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The views expressed in this presentation are those of the author  and do not (necessarily) reflect the position of the Eur...
Institute for Prospective Technological Studies Francisco Lupiáñez-Villanueva, PhD http://www.ictconsequences.net Informat...
Background <ul><li>Objective </li></ul>To identify and characterize individuals' perception, behaviours and attitudes towa...
Legal background Data Protection Directive (95/46/EC)   general EU law in the field of protection of personal data and the...
Medical information as personal data <ul><li>74% of Europeans consider medical information as patient record, health infor...
<ul><li>Medical information as personal data – Sensitive information </li></ul>Medical information as sensitive information
Medical information  socio-demographics traits Female  (75%) Middle-age  25-39 and 40-54 (75%, 76%), Higher level of forma...
Medical information as personal – Country profile A  large majority of European  interviewees see medical information as p...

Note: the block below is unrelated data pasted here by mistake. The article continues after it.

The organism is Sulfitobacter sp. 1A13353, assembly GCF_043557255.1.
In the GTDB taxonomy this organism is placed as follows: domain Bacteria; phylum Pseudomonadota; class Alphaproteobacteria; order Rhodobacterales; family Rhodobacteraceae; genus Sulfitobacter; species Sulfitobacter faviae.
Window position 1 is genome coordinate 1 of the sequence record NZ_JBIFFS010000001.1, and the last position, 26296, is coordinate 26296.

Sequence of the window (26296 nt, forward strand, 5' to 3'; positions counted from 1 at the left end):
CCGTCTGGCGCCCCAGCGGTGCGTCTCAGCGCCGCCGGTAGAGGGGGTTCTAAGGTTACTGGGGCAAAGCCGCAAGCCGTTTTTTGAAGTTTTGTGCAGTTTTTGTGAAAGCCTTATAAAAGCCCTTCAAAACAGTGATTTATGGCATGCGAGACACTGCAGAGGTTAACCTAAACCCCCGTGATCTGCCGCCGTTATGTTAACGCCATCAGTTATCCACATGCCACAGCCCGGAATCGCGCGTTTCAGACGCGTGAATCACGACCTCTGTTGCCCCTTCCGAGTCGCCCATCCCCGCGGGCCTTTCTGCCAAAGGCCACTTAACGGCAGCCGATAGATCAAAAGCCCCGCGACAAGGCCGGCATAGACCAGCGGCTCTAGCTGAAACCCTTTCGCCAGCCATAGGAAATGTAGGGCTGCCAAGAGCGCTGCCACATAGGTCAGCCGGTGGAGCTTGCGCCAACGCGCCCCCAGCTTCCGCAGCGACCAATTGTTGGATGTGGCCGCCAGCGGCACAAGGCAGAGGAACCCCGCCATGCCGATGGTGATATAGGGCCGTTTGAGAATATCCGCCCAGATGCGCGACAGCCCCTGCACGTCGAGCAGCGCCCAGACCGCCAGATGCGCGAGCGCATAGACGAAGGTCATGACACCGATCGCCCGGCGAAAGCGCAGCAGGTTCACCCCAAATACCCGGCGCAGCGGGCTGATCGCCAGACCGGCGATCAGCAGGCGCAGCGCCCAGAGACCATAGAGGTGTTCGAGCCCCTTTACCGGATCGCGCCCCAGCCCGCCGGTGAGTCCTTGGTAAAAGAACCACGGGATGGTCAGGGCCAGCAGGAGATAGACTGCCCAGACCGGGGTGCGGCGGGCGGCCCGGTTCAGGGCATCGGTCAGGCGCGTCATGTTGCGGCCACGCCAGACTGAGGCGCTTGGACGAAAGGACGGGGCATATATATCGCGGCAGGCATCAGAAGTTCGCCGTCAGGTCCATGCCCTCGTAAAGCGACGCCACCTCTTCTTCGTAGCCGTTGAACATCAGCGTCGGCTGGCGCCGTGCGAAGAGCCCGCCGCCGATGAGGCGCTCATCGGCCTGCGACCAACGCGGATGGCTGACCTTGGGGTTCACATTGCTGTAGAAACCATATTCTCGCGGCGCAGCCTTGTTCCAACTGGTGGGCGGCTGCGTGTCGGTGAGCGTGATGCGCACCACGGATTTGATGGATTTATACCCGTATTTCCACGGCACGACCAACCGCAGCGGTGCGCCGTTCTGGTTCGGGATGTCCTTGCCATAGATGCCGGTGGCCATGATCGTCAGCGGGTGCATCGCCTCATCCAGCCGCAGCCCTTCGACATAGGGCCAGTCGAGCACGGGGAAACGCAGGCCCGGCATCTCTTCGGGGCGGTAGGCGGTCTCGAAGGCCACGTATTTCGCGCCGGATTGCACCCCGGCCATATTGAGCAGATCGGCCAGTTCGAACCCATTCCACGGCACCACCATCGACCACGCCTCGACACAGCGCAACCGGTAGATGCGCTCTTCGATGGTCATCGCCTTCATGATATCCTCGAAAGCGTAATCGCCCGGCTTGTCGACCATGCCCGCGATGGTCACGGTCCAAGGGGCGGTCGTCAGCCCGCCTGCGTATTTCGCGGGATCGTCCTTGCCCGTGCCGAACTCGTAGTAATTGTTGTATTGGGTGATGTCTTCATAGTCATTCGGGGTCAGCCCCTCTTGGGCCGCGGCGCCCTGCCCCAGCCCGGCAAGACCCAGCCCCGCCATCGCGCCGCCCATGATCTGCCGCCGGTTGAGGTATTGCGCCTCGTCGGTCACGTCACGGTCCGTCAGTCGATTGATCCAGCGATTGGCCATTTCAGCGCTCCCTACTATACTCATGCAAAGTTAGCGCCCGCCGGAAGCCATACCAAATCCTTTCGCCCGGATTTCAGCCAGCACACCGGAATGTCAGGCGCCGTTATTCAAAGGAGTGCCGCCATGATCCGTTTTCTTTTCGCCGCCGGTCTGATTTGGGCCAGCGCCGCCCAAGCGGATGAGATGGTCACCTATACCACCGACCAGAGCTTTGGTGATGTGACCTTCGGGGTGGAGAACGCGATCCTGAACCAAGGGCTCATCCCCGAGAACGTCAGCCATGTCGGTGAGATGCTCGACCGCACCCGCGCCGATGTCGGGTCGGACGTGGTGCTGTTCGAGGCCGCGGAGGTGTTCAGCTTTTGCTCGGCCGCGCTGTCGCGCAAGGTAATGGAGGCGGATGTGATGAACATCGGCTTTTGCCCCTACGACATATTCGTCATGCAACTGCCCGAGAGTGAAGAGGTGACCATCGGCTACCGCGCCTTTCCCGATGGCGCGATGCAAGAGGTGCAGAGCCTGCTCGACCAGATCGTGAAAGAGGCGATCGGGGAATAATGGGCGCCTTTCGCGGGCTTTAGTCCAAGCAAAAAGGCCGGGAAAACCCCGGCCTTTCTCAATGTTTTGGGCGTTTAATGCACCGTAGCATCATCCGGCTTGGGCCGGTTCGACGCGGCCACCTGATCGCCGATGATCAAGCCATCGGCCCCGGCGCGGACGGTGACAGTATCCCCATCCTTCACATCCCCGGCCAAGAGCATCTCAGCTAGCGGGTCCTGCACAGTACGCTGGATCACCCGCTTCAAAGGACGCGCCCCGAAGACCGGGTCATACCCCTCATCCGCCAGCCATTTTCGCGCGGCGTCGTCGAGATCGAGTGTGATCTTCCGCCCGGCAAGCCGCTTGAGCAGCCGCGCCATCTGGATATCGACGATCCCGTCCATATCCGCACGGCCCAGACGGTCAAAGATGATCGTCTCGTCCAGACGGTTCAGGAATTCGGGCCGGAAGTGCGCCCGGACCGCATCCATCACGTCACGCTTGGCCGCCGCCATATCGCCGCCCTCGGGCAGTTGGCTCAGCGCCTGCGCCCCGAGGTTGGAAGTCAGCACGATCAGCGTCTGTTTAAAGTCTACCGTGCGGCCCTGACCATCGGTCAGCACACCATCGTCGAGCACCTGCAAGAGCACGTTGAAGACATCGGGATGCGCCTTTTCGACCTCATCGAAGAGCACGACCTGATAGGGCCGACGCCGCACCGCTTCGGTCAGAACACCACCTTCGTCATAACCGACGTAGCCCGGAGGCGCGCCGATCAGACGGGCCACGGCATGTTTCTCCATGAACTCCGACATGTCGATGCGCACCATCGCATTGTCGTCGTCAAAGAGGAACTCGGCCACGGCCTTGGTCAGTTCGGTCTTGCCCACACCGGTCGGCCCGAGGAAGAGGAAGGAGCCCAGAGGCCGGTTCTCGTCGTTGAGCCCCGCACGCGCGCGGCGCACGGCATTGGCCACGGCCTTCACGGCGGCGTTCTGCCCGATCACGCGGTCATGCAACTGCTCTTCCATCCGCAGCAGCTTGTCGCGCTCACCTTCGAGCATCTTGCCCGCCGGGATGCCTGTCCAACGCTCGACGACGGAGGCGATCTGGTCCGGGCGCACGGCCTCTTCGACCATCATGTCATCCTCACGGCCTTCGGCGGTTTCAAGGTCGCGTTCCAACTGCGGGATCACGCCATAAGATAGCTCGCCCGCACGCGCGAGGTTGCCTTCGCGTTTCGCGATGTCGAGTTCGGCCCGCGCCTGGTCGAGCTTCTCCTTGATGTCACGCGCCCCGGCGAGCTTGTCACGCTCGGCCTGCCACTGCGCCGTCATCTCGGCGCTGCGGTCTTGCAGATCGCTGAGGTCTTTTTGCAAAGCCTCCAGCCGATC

<ul><li>Specific approval should be required before any kind of personal information is collected and processed.   </li></...
Trust in institution and companies Individuals who considered   medical information as personal are: <ul><li>more likely t...
Management of personal data by other parties, trust and concern Medical information as personal data
<ul><li>Individuals who consider medical information as personal: </li></ul><ul><li>Concern -   are slightly  more likely ...
About a third of all Europeans use SNS and/or websites to share pictures, videos..  Over half of all internet users  (52%)...
The respondents who use SNS and sharing sites were then asked which types of personal information they disclosed in these ...